SETDA launches digital learning implementation guide
A new and free resource addressing six focus areas aims to help school leaders implement digital learning initiatives effectively.
The Guide to Implementing Digital Learning (GIDL), from the State Educational Technology Directors Association (SETDA), is a free web-based resource to support school and district leaders as they work to ensure that investments in digital learning spark positive results.
“Digital learning is more important today than ever before. Our students are digital natives and when students utilize technology in the classroom, they are true 21st century learners," said Tom Luna, Idaho’s superintendent of public instruction.
GIDL was developed through the input of state educational technology leaders who collaborated across state lines to develop guidance and aggregate resources for, and examples of, effective digital learning implementation. SETDA is proud to have partnered with the Tier I GIDL sponsors, Copia and Curriculum Associates that contributed related resources.
The Guide to Implementing Digital Learning is free to access here.
SETDA also will host a free webinar for educators and other interested parties on January 15, 2015 at 2 p.m. ET, which will feature the insights of state educational technology leaders on effective digital learning implementation and on how to best use The Guide to Implementing Digital Learning. Reserve your seat today by visiting http://tinyurl.com/setda-digitallearning.
“With the announcements of new state and federal investments in support of digital learning, including $1.5 billion annually in new E-rate support for school broadband, it is critical that leaders consider the full range of issues in implementing and scaling up new digital learning opportunities,” said Douglas Levin, executive director of SETDA. “Our intent in releasing The Guide to Implementing Digital Learning is to help schools and districts assess, plan and execute digital learning opportunities more effectively.”
Disney donates $55M in apps, books
At the White House Summit on Early Education, The Walt Disney Company announced a $55 million in apps and books through First Book, a nonprofit social enterprise that provides new books and educational materials to educators and programs serving children from low-income families.
The commitment is part of President Obama’s Invest in Us initiative, a challenge to business leaders, philanthropists, advocates, public officials and the public to build a better nation through high-quality early childhood programs for children from birth to age five.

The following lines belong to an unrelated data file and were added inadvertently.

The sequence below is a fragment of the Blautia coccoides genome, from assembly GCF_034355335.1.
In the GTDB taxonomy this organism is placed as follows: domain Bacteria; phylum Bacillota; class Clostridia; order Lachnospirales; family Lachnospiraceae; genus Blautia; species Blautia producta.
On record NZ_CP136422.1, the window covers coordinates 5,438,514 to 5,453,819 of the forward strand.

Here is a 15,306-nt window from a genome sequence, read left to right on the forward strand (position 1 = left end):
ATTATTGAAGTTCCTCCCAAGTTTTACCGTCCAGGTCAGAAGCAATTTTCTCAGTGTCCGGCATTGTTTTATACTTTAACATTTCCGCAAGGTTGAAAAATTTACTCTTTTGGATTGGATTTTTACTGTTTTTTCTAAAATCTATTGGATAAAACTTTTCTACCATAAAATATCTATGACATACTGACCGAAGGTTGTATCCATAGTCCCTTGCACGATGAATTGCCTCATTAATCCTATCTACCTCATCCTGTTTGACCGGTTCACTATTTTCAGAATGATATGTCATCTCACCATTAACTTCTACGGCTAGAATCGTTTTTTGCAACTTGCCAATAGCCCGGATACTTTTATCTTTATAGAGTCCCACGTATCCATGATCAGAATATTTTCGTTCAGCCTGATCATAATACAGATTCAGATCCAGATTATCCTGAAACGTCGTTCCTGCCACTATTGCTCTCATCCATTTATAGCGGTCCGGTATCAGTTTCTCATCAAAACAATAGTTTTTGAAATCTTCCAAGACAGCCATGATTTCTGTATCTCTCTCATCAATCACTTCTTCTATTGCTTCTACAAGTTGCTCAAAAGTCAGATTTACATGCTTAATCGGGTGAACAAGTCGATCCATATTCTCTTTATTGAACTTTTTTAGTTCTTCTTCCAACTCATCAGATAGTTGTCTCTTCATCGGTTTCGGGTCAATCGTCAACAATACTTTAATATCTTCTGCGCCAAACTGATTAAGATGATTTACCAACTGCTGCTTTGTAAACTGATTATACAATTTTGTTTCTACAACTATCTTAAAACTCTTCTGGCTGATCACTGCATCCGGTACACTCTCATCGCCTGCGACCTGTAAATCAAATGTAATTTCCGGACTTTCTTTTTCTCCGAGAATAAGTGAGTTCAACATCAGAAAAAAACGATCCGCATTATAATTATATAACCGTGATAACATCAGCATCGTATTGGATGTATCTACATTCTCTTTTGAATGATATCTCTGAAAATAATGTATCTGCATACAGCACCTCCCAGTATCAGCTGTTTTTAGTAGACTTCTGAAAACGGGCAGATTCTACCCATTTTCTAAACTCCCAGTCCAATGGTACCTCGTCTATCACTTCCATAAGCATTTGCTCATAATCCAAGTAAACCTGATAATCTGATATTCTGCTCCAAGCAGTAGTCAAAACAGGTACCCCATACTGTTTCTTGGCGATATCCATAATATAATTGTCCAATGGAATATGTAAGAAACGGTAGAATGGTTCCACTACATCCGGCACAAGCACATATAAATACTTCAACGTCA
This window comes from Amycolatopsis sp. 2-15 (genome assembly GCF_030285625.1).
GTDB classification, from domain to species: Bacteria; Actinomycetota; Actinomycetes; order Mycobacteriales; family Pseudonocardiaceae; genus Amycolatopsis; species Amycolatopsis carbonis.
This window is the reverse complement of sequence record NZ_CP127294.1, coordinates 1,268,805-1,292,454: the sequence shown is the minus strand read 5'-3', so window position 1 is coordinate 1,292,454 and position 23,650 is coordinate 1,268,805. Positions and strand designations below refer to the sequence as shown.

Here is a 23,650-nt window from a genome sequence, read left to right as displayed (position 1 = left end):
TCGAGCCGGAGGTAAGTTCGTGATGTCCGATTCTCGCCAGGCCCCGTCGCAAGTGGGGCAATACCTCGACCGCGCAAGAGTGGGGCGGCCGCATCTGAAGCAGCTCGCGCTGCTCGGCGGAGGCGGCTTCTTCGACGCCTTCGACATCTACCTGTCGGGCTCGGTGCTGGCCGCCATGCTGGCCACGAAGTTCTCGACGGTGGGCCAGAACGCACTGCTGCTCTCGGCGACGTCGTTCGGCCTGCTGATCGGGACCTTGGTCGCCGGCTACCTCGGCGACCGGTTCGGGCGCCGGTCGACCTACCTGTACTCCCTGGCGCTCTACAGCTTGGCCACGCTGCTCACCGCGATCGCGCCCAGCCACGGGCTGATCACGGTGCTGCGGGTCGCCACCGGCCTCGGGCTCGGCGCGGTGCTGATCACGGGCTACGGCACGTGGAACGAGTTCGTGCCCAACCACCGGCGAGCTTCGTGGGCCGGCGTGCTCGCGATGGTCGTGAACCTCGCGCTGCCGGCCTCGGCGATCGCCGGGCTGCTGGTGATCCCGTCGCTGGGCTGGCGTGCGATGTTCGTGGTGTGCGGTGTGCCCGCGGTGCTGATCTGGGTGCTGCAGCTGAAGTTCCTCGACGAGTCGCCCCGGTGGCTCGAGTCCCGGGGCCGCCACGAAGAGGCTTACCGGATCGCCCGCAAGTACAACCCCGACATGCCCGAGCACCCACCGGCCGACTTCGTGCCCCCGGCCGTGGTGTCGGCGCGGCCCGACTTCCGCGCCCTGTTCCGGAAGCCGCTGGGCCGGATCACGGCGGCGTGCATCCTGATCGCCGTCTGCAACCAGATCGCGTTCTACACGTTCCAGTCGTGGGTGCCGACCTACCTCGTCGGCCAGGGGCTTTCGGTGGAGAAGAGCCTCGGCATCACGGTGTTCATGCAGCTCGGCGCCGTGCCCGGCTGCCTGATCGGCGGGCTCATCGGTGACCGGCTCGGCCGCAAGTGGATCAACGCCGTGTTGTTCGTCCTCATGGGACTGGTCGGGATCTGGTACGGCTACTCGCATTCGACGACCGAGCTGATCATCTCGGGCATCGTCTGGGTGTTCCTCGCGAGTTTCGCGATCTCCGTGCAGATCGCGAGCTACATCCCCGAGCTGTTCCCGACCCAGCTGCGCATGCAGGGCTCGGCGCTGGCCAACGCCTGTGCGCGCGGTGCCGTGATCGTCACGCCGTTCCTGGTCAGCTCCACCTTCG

The donation is part of Disney Publishing Worldwide’s launch of Disney Imagicademy, a new, innovative learning brand for families with children ages 3 to 8 designed to inspire a lifelong love of learning and creativity.
Disney Imagicademy offers parents a way to expose their children to fundamental educational concepts in a fun and uniquely Disney way, combining the Disney characters and stories families love, with a research-driven curriculum developed in conjunction with top academic and education experts.
(Next page: Details of the grant)
“For almost 100 years, The Walt Disney Company has captivated generations of children through experiences that not only entertain, but inspire them to explore, create and imagine,” said Bob Iger, chairman and chief executive officer, The Walt Disney Company. “We are proud to help expand access to early childhood education in America through a $55 million in-kind donation—including hundreds of thousands of apps from our Publishing division’s newest brand, Disney Imagicademy."
As part of the three-year commitment, Disney will provide $5 million in Disney Imagicademy apps to First Book and other non-profit organizations, and $50 million in books to help foster a love of reading in young children from low-income families. In addition, Disney will provide $1 million in funding to First Book to spread the magic of storytelling and help children in need gain access to critical resources around the country.